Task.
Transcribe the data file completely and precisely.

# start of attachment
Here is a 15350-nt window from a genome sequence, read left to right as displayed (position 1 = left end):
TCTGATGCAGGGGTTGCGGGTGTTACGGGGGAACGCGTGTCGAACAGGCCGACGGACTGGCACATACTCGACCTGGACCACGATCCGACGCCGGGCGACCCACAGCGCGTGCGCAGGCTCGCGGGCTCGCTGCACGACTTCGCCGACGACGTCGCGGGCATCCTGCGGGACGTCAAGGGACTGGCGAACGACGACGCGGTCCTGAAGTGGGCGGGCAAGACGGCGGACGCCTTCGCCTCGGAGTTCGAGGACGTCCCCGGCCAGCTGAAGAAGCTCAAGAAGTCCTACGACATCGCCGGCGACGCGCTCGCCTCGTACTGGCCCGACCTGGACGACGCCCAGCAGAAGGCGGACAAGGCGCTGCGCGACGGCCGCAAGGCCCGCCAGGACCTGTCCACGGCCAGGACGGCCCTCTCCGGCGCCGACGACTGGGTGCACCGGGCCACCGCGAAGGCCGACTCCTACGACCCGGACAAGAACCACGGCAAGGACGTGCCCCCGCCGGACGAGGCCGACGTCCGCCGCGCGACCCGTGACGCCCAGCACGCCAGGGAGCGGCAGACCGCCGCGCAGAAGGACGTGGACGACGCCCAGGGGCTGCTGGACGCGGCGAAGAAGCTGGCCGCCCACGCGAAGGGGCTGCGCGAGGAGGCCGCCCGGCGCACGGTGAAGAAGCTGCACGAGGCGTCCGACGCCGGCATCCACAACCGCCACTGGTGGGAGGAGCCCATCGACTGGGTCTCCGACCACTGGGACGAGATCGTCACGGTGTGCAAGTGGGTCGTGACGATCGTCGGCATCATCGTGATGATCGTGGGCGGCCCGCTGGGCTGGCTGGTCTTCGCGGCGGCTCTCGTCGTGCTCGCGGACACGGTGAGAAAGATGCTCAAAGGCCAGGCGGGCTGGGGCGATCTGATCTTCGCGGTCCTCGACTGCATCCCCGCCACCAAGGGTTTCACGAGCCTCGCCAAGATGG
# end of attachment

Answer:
Here is a 15350-nt window from a genome sequence, read left to right as displayed (position 1 = left end):
TCTGATGCAGGGGTTGCGGGTGTTACGGGGGAACGCGTGTCGAACAGGCCGACGGACTGGCACATACTCGACCTGGACCACGATCCGACGCCGGGCGACCCACAGCGCGTGCGCAGGCTCGCGGGCTCGCTGCACGACTTCGCCGACGACGTCGCGGGCATCCTGCGGGACGTCAAGGGACTGGCGAACGACGACGCGGTCCTGAAGTGGGCGGGCAAGACGGCGGACGCCTTCGCCTCGGAGTTCGAGGACGTCCCCGGCCAGCTGAAGAAGCTCAAGAAGTCCTACGACATCGCCGGCGACGCGCTCGCCTCGTACTGGCCCGACCTGGACGACGCCCAGCAGAAGGCGGACAAGGCGCTGCGCGACGGCCGCAAGGCCCGCCAGGACCTGTCCACGGCCAGGACGGCCCTCTCCGGCGCCGACGACTGGGTGCACCGGGCCACCGCGAAGGCCGACTCCTACGACCCGGACAAGAACCACGGCAAGGACGTGCCCCCGCCGGACGAGGCCGACGTCCGCCGCGCGACCCGTGACGCCCAGCACGCCAGGGAGCGGCAGACCGCCGCGCAGAAGGACGTGGACGACGCCCAGGGGCTGCTGGACGCGGCGAAGAAGCTGGCCGCCCACGCGAAGGGGCTGCGCGAGGAGGCCGCCCGGCGCACGGTGAAGAAGCTGCACGAGGCGTCCGACGCCGGCATCCACAACCGCCACTGGTGGGAGGAGCCCATCGACTGGGTCTCCGACCACTGGGACGAGATCGTCACGGTGTGCAAGTGGGTCGTGACGATCGTCGGCATCATCGTGATGATCGTGGGCGGCCCGCTGGGCTGGCTGGTCTTCGCGGCGGCTCTCGTCGTGCTCGCGGACACGGTGAGAAAGATGCTCAAAGGCCAGGCGGGCTGGGGCGATCTGATCTTCGCGGTCCTCGACTGCATCCCCGCCACCAAGGGTTTCACGAGCCTCGCCAAGATGG